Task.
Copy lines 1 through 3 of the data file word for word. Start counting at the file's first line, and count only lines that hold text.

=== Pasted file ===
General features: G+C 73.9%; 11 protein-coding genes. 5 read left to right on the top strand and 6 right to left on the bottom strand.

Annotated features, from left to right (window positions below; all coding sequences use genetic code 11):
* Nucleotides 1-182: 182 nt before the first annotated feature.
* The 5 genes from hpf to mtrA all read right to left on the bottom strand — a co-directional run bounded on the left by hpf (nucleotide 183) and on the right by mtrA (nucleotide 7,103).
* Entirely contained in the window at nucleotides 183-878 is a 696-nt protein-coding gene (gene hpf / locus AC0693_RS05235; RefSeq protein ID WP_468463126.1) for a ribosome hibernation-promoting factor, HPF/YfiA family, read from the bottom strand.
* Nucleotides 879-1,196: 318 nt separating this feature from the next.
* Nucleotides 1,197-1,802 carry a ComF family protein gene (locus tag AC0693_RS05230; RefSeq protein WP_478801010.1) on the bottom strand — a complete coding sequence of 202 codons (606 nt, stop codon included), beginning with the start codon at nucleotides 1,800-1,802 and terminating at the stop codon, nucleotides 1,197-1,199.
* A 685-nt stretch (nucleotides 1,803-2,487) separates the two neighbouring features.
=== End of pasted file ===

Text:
General features: G+C 73.9%; 11 protein-coding genes. 5 read left to right on the top strand and 6 right to left on the bottom strand.

Annotated features, from left to right (window positions below; all coding sequences use genetic code 11):
* Nucleotides 1-182: 182 nt before the first annotated feature.